University of Southampton OCS (beta), CAA 2012

Font Size: 
Comparing the informatics of text and Cultural Heritage: the SAWS project
Stuart Dunn, Anna Jordanous, Mark Hedges, Christoph Storz

Last modified: 2011-12-20


Ancient texts, like ancient objects, may be regarded as sets of linked and linkable information. Yet, despite many conceptual similarities, there has been little examination of how the use of computational methods of marking-up and linking primary manuscripts can be used to inform the mark-up of primary material culture, and vice versa. Like archaeological contexts, discrete and philologically significant sections of manuscripts require skill both to identify and to record and define.  Links between related information pervade archaeology: The Harris Matrix describes links between contexts, and the stratigraphic sequences between them, and database management systems have long been used to link information about artefacts and features across sites, and to enable cross-searching. More recently, approaches such as the CIDOC CRM and Semantic Web have been used to link defined entities of archaeological or cultural heritage information identified by URIs and described and linked using controlled standards such as RDF. This paper will examine the use of such standards and methods in archaeology, and focus on their transference to defining and linking related units of text in original manuscripts. Our case study is primary textual material from the Sharing Ancient WisdomS (SAWS) project. Comprising three international teams from the UK, Sweden and Austria, the aim of SAWS is to present and analyse the tradition of wisdom literatures in Greek, Arabic and other languages, which present complex challenges for linking. Throughout antiquity and the Middle Ages, anthologies of extracts from larger texts, containing wise or useful sayings (gnomologia) were created and circulated widely, since few complete texts were available in manuscript form. Focusing on original manuscripts of gnomological texts (not editions), SAWS uses a bespoke TEI XML schema to mark up individual segments identified by editorial experts, which are then linked to parallel segments in other traditions. Parallels include (for example) translations of individual sayings, derivations from a saying in one tradition to another, references to the same subject across traditions, authorship of sayings, and so on. Segments are then linked according to their significant properties, described according to an ontology that extends the CIDOC CRM, and linked using RDF.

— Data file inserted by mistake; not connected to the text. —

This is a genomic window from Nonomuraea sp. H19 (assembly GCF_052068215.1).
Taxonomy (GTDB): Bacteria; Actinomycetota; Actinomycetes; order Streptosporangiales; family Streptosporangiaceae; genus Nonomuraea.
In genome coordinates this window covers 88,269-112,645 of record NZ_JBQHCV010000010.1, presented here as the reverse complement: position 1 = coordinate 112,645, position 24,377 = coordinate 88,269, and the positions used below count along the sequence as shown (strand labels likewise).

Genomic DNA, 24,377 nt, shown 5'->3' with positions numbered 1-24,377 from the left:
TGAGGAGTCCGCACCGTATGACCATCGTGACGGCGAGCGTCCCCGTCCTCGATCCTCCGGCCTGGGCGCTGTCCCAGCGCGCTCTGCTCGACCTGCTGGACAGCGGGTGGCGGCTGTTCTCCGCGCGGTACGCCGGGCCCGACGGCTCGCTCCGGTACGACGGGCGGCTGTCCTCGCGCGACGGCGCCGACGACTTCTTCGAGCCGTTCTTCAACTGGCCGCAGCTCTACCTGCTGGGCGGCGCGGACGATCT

It is possible to regard such segments as artefacts, albeit of textual, rather than material, nature; and the parallels with archaeological information and sequencing are thus significant. While it would not be useful to impose a straight metaphor of ‘textual artefacts’ on this material, the theory that they are connected in complex ways owes much to material culture, and the latter’s language provides clues for deeper interrogation: what typologies and common attributes can be applied to segments, how do these evolve over time, can one class of gnomic saying be demonstrated to have evolved in response to (and/or under the influence of) another. This paper will provide concrete examples from SAWS to demonstrate how the combination of XML, RDF and CIDOC are being employed; and thus delve deeper than existing secondary literature approaches to archaeological text mining.



XML; CIDOC CRM; manuscripts; artefacts